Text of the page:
Kerry on the Middle East

Via a link on Loose Democracy, I found this article by Sen. John Kerry on his vision of the relationship of the US to Israel. It is not, in my mind, a commitment to reforming the Middle East.

First, I find it problematic for Sen. Kerry to define America’s interest as the same as Israel’s interest. I do agree that Syria, Iran, Iraq, and Saudi Arabia pose various threats to the US, but they are threats to the US; the challenges to Israel, European countries, Russia, etc., are different. By equating America’s and Israel’s interests, it makes it harder to create a separate policy identity for and in the region. Either Sen. Kerry is bushifying the issue (making it so simple, it’s wrong) or he is pandering to the audience so hard he is jeopardizing US interests.

[As an aside, I think it’s interesting that US policy is that Israel is the only democracy in the Middle East. I know of no other situation where the US would call a country based on religious affiliation a democracy in the sense the sense it is normally used – equal access and participation by all its citizens. As a technical definition, it is correct. However, by the technical definition, Iran is a functioning democracy. This aside is not meant as an indictment of Israel, but as commentary on US foreign policy.]

Sen. Kerry mentions Iran, Syria, Iraq and Saudi Arabia. In principle, I agree with him, but the lack of details make it difficult to comment in a substantive form.

He does make a distinction between being anti-Israel and being anti-Semitic; much of the Middle East discourse treats the two terms as synonymous, when in fact they are not, and that distinction will hopefully allow more sophistication in the debate on the Israel-Palestine issue. However, I’m not convinced that creating a separate division for dealing with anti-Semitism is a good policy. Discrimination is a nuanced subject, but is anti-Semitism/Judeophobia so different from other forms of discrimination that is has to be dealt with in a separate office? Are human rights violations committed because of race or Islamophobia less important? Does this separate office lead to an enclave mentality within the Jewish community? Is the Jewish community perceived as an isolated group as a result? thereby increasing Judeophobic crimes?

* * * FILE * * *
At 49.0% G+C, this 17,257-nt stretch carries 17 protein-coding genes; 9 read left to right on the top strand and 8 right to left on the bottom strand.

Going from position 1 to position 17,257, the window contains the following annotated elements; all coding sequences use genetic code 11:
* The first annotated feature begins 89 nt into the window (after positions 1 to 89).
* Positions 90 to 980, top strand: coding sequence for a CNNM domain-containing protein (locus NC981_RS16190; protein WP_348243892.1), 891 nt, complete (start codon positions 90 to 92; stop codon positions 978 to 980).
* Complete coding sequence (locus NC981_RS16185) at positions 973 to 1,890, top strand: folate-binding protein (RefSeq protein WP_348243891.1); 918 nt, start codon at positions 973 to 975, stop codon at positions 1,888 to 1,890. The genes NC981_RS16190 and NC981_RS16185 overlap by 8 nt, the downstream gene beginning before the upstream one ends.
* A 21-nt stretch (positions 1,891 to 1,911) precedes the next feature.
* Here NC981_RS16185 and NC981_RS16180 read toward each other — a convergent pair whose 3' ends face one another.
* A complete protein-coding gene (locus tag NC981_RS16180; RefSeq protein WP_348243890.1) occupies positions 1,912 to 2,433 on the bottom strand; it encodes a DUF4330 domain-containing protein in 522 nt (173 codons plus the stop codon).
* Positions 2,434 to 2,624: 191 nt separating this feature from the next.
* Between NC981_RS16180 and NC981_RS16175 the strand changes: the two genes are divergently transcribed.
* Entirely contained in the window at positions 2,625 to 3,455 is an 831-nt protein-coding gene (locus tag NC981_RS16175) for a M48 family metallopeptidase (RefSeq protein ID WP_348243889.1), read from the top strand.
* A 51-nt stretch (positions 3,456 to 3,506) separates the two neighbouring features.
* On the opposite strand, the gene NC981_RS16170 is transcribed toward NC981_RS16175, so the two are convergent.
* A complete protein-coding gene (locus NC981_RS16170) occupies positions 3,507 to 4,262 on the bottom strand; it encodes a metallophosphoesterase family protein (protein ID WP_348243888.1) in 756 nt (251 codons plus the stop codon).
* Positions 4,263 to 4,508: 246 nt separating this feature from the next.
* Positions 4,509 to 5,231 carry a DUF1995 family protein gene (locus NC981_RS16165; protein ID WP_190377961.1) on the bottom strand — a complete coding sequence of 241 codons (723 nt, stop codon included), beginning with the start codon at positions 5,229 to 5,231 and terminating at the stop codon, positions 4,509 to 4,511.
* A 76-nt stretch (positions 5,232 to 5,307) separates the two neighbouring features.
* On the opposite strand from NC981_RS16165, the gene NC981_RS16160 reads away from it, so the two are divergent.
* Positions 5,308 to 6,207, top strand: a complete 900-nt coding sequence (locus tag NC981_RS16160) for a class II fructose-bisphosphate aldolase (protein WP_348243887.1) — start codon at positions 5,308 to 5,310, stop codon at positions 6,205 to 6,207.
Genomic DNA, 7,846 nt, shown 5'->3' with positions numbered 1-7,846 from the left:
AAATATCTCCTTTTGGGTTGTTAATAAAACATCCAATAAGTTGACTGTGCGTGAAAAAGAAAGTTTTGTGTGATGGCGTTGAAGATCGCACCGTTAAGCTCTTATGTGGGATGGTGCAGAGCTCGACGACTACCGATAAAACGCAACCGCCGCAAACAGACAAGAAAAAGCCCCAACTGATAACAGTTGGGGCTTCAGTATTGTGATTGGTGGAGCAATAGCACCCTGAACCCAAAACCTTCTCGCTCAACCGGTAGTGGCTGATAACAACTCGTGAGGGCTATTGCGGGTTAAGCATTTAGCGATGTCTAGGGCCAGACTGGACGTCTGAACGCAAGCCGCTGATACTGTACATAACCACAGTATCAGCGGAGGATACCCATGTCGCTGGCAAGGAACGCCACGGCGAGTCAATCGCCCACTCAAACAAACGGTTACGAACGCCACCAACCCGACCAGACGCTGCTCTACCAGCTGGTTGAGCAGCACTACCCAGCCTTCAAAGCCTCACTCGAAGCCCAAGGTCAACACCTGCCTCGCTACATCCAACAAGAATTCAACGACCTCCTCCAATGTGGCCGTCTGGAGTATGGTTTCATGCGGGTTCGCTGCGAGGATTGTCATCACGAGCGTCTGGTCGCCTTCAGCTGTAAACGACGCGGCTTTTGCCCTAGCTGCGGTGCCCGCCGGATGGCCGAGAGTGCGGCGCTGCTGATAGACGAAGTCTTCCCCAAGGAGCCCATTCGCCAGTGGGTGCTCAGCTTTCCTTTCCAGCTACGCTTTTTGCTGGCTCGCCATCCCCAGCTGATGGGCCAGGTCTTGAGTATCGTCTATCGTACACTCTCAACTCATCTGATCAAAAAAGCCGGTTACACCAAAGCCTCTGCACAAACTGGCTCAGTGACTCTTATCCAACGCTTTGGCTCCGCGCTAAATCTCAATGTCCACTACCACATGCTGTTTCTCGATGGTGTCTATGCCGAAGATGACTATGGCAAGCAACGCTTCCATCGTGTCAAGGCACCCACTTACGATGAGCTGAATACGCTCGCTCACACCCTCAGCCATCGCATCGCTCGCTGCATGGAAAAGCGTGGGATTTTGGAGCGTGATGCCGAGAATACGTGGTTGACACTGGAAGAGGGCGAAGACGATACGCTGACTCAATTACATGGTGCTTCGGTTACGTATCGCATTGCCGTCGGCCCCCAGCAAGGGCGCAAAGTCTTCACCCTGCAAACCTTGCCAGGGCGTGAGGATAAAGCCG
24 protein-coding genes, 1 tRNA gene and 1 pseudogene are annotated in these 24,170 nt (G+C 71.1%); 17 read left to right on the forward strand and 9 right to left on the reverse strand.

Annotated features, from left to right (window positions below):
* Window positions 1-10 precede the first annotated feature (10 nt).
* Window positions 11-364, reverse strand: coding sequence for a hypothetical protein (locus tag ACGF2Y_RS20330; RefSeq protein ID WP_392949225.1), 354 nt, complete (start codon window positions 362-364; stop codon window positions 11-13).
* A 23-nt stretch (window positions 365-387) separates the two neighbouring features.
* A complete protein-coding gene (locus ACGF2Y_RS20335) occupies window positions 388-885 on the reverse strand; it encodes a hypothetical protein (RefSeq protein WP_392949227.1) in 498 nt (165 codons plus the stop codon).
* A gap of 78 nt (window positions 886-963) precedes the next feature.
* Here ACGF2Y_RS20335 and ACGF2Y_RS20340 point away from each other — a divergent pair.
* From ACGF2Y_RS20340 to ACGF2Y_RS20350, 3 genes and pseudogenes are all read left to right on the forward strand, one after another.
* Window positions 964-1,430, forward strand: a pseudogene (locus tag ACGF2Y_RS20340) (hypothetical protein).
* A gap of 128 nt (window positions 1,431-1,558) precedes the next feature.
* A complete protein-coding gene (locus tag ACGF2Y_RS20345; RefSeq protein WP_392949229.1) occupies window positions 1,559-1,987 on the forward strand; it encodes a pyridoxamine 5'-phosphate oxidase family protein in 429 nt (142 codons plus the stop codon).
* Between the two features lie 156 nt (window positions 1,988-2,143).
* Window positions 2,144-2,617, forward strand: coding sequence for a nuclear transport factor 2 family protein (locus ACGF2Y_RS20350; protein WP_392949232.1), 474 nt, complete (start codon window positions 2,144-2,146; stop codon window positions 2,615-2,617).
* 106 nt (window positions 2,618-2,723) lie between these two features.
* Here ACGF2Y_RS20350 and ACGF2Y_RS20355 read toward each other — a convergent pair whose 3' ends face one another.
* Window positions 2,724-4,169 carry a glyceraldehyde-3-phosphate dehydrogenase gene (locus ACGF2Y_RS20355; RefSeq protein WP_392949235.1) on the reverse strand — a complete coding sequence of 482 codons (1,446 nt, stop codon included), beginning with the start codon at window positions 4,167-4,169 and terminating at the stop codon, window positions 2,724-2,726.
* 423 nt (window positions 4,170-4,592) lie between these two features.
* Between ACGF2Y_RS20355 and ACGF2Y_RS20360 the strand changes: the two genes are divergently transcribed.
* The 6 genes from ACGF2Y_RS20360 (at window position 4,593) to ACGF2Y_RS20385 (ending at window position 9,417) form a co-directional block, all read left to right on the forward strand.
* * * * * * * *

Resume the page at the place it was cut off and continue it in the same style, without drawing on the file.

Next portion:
He may be dismissive of Arafat, but where does that get the US in terms of being a fair and honest broker in the peace?

While understand that this is a short piece for a particular audience, I hope Sen. Kerry delivers a more nuanced and thoughtful, dare I say sensitive, approach to questions in the Middle East.

2 thoughts on “Kerry on the Middle East

  1. First, thank you so much for all these exciting posts. You must be avoiding something 🙂
    I think that your impression of Sen. Kerry is correct. He seems to make descisions exclusively on the basis of political expedience, which does not inspire confidence. He has also, as you note, been infuriatingly vague. That seems to be common in discussions of foreign policy by political candidates, though. I think there’s a fear of committing oneself to a specific position before having a cabinet and access to intelligence, etc.
    I am slightly puzzled by your aside. What does religious affiliation have to do with whether or not a nation is a democracy, or is viewed as such by American politicians? The fundamental issue is whether there is “equal access and participation by all citizens,” as you put it. In that sense, there are no pure democracies, nor have there ever been. “Democracy” is a relative term, and whether a nation qualifies as a democracy is dependent on numerous factors. Who is allowed to run for office? Who is allowed to vote? To what extent does the popular vote determine the composition of the government? Can the popular vote be overruled, and how commonly does that occur? The nature of recent Iranian elections suggests that it is not much of a democracy, although there seem to be many Iranians who want that to change, and maybe it will.

  2. elf, what I’m avoiding could be a post in it’s own right. I am actually working on several longer posts that I keep putting off, in addition to a chapter on the dissertation, which I also keep putting off. Eventually…
    I’ve actually also been spending a lot of time at airports and on airplanes. Not enough to do substantial writing, so lots of little posts get written, and then spread like manure when I have a connection again.
    In any case, I suppose what I was thinking of with respect to the aside was the limited nature of citizenship within Israel. If you were to take a Muslim majority country, and give it the exact same political structure as Israel, and have citizenship dependent on religious affiliation, I can’t imagine too many people would be running around arguing it was a democracy. I agree that how a democracy is defined is contextual, which is why I wanted to make it clear I was talking about the definition with respect to US foreign policy, not as an absolute.

Comments are closed.